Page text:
WASHINGTON -- Janice Smith, the consumer watchdog for the Federal Deposit Insurance Corp., has always considered himself unique for having a "people" job in an industry that revolves around numbers.
No more. With Congress' recent focus on bank-consumer issues, bankers seem more attuned to customers' needs than ever before, said Ms. Smith, director of the FDIC's office of consumer affairs.
Shouting matches between the industry and consumer groups have died down, she said.
"When I go out and talk at banking conferences now, it's not a gripe session. It's more of a working relationship between bankers and communities," said Ms. Smith, who has been with the FDIC for 23 years and now supervises about 35 people.
One reason for the new attitude, she said, is the involvement of senior management in consumer-law compliance issues.
Ms. Smith said that bank CEOs who realize that consumer affairs is part of their business do better business. In fact, she said, once bankers have knowledge of compliance, they have a greater understanding of their own institutions.
Consumers are smarter now, too, and that has contributed to the current dialogue.
Ms. Smith said the FDIC has always recognized the value of keeping customers informed. That's why the agency emphasizes consumer education.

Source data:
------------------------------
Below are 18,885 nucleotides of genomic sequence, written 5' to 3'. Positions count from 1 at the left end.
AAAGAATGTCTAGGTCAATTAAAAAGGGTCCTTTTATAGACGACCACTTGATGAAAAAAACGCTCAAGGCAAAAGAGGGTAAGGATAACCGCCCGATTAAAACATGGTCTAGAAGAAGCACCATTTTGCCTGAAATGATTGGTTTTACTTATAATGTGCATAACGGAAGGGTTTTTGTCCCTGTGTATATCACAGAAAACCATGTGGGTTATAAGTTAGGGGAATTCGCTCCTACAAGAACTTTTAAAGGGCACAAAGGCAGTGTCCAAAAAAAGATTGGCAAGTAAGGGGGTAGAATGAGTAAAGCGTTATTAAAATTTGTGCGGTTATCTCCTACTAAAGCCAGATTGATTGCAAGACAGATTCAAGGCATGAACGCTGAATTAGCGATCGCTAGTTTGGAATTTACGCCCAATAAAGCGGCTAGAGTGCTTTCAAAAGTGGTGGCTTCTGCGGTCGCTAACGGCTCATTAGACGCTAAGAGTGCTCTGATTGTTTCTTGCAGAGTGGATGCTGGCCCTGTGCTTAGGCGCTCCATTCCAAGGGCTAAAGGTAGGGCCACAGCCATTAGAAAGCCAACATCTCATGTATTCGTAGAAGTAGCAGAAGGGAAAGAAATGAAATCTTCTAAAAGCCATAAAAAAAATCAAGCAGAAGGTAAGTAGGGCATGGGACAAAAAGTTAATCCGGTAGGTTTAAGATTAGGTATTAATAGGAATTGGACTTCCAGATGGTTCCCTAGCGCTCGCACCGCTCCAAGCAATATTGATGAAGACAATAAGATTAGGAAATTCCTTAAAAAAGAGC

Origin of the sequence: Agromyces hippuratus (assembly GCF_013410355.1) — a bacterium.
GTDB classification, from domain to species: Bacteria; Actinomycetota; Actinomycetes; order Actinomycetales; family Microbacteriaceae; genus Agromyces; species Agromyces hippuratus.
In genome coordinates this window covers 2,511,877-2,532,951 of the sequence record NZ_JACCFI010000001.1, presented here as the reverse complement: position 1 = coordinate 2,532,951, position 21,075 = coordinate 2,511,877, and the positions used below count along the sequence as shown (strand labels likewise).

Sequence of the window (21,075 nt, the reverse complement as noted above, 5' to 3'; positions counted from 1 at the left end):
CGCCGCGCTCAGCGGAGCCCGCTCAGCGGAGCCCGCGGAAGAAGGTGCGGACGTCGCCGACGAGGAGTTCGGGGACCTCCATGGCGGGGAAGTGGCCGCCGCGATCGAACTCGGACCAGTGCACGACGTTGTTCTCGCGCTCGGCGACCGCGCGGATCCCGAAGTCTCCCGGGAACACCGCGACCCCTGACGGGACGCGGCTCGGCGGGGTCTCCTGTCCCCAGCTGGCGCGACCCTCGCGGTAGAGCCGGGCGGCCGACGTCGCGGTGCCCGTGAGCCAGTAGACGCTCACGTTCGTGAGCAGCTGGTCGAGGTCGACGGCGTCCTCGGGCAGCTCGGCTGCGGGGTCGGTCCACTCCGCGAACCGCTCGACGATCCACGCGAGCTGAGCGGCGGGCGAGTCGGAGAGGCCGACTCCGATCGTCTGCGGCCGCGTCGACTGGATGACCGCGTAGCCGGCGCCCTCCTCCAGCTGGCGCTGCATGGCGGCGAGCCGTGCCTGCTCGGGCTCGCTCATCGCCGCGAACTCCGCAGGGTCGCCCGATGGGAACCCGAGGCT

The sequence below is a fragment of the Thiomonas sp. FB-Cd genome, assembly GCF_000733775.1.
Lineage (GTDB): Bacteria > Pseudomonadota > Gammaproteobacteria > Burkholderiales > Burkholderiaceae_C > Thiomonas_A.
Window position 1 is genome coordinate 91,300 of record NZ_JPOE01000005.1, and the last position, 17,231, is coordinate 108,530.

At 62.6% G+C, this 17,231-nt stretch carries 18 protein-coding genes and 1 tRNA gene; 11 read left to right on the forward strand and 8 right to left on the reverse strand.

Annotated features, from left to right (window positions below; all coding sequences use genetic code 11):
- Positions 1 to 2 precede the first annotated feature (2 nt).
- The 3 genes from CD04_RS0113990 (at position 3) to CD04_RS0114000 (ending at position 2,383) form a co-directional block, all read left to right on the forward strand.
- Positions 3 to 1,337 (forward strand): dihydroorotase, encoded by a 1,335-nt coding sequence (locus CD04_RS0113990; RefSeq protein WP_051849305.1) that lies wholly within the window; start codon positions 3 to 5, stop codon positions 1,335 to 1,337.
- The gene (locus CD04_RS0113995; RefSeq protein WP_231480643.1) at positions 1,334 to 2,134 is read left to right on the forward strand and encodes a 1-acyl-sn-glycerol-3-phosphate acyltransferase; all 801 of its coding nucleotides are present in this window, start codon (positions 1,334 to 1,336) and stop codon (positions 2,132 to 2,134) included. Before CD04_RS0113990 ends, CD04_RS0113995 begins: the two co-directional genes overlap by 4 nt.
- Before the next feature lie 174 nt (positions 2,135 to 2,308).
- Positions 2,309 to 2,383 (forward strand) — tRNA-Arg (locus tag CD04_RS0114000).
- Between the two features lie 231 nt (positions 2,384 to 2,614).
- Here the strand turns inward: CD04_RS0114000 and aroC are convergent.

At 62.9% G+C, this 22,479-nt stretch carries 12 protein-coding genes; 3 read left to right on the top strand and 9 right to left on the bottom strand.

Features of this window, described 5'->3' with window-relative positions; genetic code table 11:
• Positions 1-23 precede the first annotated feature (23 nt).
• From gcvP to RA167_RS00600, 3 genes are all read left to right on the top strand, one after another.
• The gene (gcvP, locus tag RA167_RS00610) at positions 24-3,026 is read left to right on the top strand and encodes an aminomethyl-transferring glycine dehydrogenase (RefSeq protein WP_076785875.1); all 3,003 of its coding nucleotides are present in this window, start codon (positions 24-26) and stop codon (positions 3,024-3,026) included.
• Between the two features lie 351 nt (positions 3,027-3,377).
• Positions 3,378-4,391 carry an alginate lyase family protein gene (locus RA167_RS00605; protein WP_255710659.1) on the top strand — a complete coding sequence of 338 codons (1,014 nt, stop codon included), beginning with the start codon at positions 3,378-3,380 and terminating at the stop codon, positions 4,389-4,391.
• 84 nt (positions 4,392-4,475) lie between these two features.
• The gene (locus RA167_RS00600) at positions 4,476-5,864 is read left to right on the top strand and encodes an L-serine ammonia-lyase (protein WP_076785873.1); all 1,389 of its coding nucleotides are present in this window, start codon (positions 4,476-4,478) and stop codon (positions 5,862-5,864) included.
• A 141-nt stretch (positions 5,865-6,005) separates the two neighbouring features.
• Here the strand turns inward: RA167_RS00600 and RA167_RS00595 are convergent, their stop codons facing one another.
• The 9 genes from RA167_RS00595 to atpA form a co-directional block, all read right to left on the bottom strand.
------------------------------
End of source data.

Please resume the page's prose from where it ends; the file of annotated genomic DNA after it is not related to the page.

One of its newest projects employs computer technology to help consumers make their own decisions. The FDIC, in conjunction with the Department of Veteran Affairs and the Postal Service, launched an "outreach kiosk" pilot project last June.
The computer information centers are slated to be installed in the next few months in 16 shopping centers around the country, from Seattle to Baltimore.
The kiosks will offer consumers access to free information on consumer rights, the significance of a Community Reinvestment Act evaluation, and bank products such as insurance.
Ms. Smith also plans to offer a discrimination complaint form at the kiosks. Copies could be filled out and sent back to her office.
She also oversees the FDIC's 12-year-old consumer hot line. Seven people standby at the FDIC's "800" number to answer questions about deposit insurance and banks.
Most of the calls, said Ms. Smith, come from elderly people who are worried about losing their deposits.
Ms. Smith believes she is helping the industry through her role as educator.
"If people understand, there's less fear," she said.
The most difficult problem she deals with, she said, is discrimination, because it is not easily identified or resolved.
She said she is trying to do a more thorough job with on-site examinations, analysis, and serious investigation to combat this problem.
When she helps to train examiners -- an important part of her job, she said -- Ms. Smith emphasizes sensitivity and interpersonal skills. The trainees undergo multicultural training along with learning about regulations.
She also runs seminars for bankers to show them how to deal with examiners as well as with regulations.
A Delicate Relationship
The relationship between a banker and an examiner is rarely relaxed, Ms. Smith said. She has heard many banks complain about examiners whom no one can talk to.
"When I was an examiner I don't think it was quite so adversarial," she recalled.
But she has been pleased lately, she said, with examiners who strive to be personable as well as professional.
"When you talk to people," Ms. Smith said, "you learn a lot."